Sounds like a contradiction, but French researchers in the British Medical Journal explain that obese women - those with a body mass index greater than 30 - report having fewer sexual partners and less sex in general, but were less inclined to seek out contraception or talk to their doctors about reproductive health.
The study found obese women were less likely to use oral contraception, and more likely to rely on less effective birth control methods, such as withdrawal. Not surprisingly, the obese women surveyed had four times as many unplanned pregnancies.
Dr. Sandy Goldbeck-Wood, a specialist in psychosexual medicine at a London sexual health clinic, said physicians must talk to obese women about birth control. "Doctors need to get over their own embarrassment and ask the difficult questions," she said.
Goldbeck-Wood was not involved in the study but wrote an accompanying editorial in the British Medical Journal.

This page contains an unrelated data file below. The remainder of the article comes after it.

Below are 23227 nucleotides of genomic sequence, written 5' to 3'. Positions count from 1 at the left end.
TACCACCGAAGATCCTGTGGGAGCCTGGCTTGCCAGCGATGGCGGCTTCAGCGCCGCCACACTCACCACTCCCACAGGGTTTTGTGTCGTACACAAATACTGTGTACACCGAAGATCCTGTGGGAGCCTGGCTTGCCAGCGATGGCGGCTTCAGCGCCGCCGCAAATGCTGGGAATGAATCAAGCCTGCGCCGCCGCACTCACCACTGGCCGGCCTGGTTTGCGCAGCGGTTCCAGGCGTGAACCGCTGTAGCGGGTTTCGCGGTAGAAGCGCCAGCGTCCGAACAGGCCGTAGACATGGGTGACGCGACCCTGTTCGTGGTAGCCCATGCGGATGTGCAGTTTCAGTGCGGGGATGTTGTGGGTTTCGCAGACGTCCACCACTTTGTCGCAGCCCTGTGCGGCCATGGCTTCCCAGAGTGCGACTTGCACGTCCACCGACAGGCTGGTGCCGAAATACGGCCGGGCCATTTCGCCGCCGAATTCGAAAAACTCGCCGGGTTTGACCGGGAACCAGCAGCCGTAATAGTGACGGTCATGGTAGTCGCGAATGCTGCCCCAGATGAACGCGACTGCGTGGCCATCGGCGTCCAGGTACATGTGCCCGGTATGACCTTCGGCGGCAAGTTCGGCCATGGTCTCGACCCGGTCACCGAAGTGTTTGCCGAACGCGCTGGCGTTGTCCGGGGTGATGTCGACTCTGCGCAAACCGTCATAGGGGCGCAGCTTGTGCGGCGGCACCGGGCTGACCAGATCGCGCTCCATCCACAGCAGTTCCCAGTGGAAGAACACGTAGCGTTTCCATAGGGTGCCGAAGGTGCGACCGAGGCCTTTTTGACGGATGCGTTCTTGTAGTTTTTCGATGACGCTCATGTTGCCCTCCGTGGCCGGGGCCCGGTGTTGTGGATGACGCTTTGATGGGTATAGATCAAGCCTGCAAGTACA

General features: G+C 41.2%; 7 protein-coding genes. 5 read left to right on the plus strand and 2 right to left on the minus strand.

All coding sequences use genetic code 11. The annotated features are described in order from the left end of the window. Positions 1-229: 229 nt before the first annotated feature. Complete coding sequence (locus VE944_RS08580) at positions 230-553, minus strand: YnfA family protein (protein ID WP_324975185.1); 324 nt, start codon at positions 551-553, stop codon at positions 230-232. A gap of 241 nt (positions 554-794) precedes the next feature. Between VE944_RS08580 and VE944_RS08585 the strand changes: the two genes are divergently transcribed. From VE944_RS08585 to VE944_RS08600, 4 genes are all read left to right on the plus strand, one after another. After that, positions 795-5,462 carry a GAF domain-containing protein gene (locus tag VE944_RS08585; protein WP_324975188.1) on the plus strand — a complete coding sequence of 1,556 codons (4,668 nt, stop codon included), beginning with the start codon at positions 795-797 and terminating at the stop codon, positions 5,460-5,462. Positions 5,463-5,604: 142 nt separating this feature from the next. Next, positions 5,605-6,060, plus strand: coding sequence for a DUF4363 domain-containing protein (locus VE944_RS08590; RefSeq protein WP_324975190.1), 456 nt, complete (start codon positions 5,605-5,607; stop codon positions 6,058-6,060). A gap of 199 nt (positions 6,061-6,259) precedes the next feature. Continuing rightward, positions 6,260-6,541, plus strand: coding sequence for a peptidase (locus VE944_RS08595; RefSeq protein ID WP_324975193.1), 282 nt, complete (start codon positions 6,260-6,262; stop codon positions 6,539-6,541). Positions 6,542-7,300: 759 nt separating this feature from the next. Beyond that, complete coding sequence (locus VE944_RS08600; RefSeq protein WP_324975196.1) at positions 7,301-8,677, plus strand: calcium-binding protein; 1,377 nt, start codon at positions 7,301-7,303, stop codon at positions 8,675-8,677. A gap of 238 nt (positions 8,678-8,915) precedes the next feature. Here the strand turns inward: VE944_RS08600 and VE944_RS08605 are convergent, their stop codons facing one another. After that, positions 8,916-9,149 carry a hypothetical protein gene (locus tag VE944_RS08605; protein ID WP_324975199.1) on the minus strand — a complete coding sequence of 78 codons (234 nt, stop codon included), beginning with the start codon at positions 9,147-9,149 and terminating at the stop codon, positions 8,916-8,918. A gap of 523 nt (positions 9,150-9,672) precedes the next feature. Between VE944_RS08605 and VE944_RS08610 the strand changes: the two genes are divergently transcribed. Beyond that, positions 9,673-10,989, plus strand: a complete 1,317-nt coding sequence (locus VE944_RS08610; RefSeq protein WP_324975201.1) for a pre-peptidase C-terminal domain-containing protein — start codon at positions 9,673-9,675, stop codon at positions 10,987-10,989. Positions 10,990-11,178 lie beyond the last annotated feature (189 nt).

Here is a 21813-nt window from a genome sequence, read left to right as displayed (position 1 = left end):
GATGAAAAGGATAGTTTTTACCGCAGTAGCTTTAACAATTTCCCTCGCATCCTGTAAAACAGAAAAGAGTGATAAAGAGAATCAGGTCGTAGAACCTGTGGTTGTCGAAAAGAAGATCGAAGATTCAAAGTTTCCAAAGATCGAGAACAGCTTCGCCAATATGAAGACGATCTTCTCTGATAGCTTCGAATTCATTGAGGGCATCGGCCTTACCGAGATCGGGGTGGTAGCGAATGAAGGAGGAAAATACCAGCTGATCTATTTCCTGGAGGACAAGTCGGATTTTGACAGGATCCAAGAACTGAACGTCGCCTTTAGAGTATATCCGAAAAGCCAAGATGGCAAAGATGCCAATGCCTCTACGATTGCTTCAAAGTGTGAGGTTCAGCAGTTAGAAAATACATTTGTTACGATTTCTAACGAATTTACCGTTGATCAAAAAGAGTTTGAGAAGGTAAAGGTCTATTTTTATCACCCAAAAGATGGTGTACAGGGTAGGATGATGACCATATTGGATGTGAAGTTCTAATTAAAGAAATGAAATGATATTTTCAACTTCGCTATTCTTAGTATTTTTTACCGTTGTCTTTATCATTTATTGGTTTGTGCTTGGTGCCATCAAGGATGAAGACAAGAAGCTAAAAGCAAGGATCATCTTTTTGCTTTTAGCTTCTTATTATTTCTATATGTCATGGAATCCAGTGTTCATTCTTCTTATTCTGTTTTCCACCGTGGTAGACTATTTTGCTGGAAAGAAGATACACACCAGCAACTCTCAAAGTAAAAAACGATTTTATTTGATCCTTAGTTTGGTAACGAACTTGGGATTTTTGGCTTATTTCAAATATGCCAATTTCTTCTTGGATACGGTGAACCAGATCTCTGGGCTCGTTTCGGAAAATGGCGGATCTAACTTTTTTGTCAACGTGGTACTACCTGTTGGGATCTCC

Researchers found that obese men didn't do well either. During five years of the study, they were 10 times more likely to catch a sexually transmitted disease than their thinner counterparts and more than twice as likely to have problems with erectile dysfunction.
To get their results, experts interviewed nearly 10,000 French men and women aged 18 to 69 about their sexual experiences and analyzed the results based on their Body Mass Index (BMI).
People with a BMI of 18-24 are considered to have a healthy weight. Those with a BMI of 25 or above are considered overweight, and people with a BMI of 30 or more are classified as obese.
In the United States, two thirds of the population is considered overweight or obese, according to Reuters.